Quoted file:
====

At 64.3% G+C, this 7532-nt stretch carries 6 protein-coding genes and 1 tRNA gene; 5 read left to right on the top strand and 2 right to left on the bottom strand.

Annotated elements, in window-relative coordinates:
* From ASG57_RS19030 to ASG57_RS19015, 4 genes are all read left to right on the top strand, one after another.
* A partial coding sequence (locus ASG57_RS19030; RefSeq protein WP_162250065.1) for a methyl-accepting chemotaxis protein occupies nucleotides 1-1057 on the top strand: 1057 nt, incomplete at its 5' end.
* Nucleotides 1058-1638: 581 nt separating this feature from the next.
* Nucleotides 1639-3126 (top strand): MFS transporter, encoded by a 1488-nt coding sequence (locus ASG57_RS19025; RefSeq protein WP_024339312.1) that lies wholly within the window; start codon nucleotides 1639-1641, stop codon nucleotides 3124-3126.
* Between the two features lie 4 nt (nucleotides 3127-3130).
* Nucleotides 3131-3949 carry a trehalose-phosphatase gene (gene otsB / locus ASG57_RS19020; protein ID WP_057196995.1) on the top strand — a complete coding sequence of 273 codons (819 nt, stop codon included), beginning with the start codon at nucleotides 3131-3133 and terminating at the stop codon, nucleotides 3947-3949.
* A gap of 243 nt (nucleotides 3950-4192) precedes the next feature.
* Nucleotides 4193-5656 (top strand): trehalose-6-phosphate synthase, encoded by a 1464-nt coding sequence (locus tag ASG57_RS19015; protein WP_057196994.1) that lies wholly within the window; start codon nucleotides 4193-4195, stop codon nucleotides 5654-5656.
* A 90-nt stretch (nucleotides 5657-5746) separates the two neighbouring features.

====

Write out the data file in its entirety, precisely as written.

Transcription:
At 64.3% G+C, this 7532-nt stretch carries 6 protein-coding genes and 1 tRNA gene; 5 read left to right on the top strand and 2 right to left on the bottom strand.

Annotated elements, in window-relative coordinates:
* From ASG57_RS19030 to ASG57_RS19015, 4 genes are all read left to right on the top strand, one after another.
* A partial coding sequence (locus ASG57_RS19030; RefSeq protein WP_162250065.1) for a methyl-accepting chemotaxis protein occupies nucleotides 1-1057 on the top strand: 1057 nt, incomplete at its 5' end.
* Nucleotides 1058-1638: 581 nt separating this feature from the next.
* Nucleotides 1639-3126 (top strand): MFS transporter, encoded by a 1488-nt coding sequence (locus ASG57_RS19025; RefSeq protein WP_024339312.1) that lies wholly within the window; start codon nucleotides 1639-1641, stop codon nucleotides 3124-3126.
* Between the two features lie 4 nt (nucleotides 3127-3130).
* Nucleotides 3131-3949 carry a trehalose-phosphatase gene (gene otsB / locus ASG57_RS19020; protein ID WP_057196995.1) on the top strand — a complete coding sequence of 273 codons (819 nt, stop codon included), beginning with the start codon at nucleotides 3131-3133 and terminating at the stop codon, nucleotides 3947-3949.
* A gap of 243 nt (nucleotides 3950-4192) precedes the next feature.
* Nucleotides 4193-5656 (top strand): trehalose-6-phosphate synthase, encoded by a 1464-nt coding sequence (locus tag ASG57_RS19015; protein WP_057196994.1) that lies wholly within the window; start codon nucleotides 4193-4195, stop codon nucleotides 5654-5656.
* A 90-nt stretch (nucleotides 5657-5746) separates the two neighbouring features.